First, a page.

The last battles in 1940
The Maginot Line proper together with its casemates and blockhouses remained inactive from the outbreak of World Warr II, on 3 September 1930, until June 1940. Yet, by mid-June all its positions were already encircled by German armoured vehicles, which had reached Pontarlier, a town bordering Switzerland. The interval troops, who were to cover the gaps in-between the 'ouvrages' and casemates, had been withdrawn from their supporting positions, namely in the French Saar and in the areas stretching beyond Schoenenbourg up to the Rhine, in order to help create a new defence line on the river Meuse and the Canal de la Marne au Rhin. To reach their new positions these troops were to walk throughout the night and to escape diving Stuka bombers' strikes in day time.
From June 15 to June 19, the Germans attacked the Maginot Line itself and crossed the river Rhine near Colmar, in a well coordinated amphibeous operation. They also proceeded through the weakly defended Saar gap, where the water barrier was but a negligible obstacle without the interval troops, which were in retreat to the south.
The 'ouvrage' Schoenenbourg, located on a key position covering the road from Wissembourg to Haguenau, was actually attacked by the 246 German infantry division. This co-ordinated onslaught was supported by 105, 150, 280, 355, 420 mm guns, as well as by stuka dive bombers, dropping 50, 100 and 500 kg bombs and by Heinkel 111 bombers, dropping up to 1,000 kg bombs. Soon, the earth on and about the fighting blocks got deeply cratered. The 81 mm mortar turret suffered damage and a good hit by a 420 mm gun nearly penetrated into its magazine. The other fighting blocks also underwent heavy shelling. Some shells penetrated into the permeable soil to explode many feet below. Nevertheless, after the bombing and shelling the turrets carried on shooting as much and as efficiently as before.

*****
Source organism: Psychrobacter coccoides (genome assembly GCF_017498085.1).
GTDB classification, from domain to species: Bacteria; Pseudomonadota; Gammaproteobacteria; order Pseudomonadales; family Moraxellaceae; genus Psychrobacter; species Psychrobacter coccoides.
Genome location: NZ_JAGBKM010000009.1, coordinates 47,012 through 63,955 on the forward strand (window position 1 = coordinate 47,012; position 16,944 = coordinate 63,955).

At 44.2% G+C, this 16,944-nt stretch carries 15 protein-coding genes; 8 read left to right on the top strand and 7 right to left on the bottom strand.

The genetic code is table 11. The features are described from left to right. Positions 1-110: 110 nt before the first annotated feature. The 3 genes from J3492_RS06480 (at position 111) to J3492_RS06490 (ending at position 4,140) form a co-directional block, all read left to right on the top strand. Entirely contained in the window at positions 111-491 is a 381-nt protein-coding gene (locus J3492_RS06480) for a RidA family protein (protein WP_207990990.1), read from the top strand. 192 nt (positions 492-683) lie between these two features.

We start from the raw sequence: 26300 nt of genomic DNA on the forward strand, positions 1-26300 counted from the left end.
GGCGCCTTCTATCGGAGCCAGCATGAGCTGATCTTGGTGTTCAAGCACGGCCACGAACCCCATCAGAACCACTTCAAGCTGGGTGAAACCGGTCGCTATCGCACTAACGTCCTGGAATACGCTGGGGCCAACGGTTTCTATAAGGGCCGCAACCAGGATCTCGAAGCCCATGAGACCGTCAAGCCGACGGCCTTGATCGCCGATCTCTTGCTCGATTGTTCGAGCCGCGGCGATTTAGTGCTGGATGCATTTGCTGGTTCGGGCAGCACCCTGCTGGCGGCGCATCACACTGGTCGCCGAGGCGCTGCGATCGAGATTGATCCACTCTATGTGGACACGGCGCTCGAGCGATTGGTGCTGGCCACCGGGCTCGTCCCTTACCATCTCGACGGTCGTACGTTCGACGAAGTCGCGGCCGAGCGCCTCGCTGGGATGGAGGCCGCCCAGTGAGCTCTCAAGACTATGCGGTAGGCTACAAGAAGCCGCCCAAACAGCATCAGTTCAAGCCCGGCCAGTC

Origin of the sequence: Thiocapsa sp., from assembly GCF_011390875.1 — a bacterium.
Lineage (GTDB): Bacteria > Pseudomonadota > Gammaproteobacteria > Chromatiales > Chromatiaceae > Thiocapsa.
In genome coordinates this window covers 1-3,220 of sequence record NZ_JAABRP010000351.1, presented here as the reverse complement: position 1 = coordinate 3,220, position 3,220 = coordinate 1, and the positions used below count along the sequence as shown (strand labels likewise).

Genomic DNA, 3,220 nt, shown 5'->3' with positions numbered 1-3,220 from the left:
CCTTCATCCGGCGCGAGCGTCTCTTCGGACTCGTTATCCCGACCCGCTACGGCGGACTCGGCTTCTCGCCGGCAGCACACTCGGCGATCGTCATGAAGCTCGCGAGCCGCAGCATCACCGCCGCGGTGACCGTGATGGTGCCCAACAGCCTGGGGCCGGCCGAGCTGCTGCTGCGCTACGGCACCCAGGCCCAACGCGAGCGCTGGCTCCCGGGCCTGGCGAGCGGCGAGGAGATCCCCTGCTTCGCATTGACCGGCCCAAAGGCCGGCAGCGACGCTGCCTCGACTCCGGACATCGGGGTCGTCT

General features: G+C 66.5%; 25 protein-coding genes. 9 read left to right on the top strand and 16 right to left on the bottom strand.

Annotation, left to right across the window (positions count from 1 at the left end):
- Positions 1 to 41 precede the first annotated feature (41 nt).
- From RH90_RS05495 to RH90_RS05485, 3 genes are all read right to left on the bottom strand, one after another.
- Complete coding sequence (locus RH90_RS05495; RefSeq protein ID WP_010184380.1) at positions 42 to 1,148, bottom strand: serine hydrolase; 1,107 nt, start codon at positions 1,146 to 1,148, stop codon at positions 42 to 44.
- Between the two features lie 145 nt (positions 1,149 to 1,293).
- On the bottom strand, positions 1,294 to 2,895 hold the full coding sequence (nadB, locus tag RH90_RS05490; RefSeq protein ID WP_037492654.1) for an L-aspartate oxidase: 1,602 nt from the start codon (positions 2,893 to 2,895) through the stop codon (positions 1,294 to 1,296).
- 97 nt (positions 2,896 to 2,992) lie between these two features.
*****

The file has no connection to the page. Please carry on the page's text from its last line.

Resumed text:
On the whole, the 'ouvrage' underwent little damage, which could be repaired in the night. Together with its neighbours, the 'Hochwald' and the 'Four à Chaux', the 'Schoenenbourg' fired off 16,000 shells and denied the German forces the way through.
There was no tresspassing on such areas as were covered by an artillery 'ouvrage'. Its defenders could always hold their ground and an enemy attack was bound to fail under heavy casulties. The 'Schoenenbourg' actually surrendered only a few days after the armistice, complying with the orders given to Commandant Reynier by the French High Command in Paris.
The 'Schoenenbourg' was occupied by the German forces from July 1940 to year end 1944. Before leaving the 'ouvrage' the Germans destroyed the two entries. Yet, the latter were built up again in the early 1950s and cared for by army engineers until 1968.
In 1986, the 'Schoenenbourg' was broken into by iron dealers and in 1981 it was eventually taken over by the association 'ALMA', and has been cared for by its devotees ever since.
Outstanding dates to remember :
Friday 10 of May :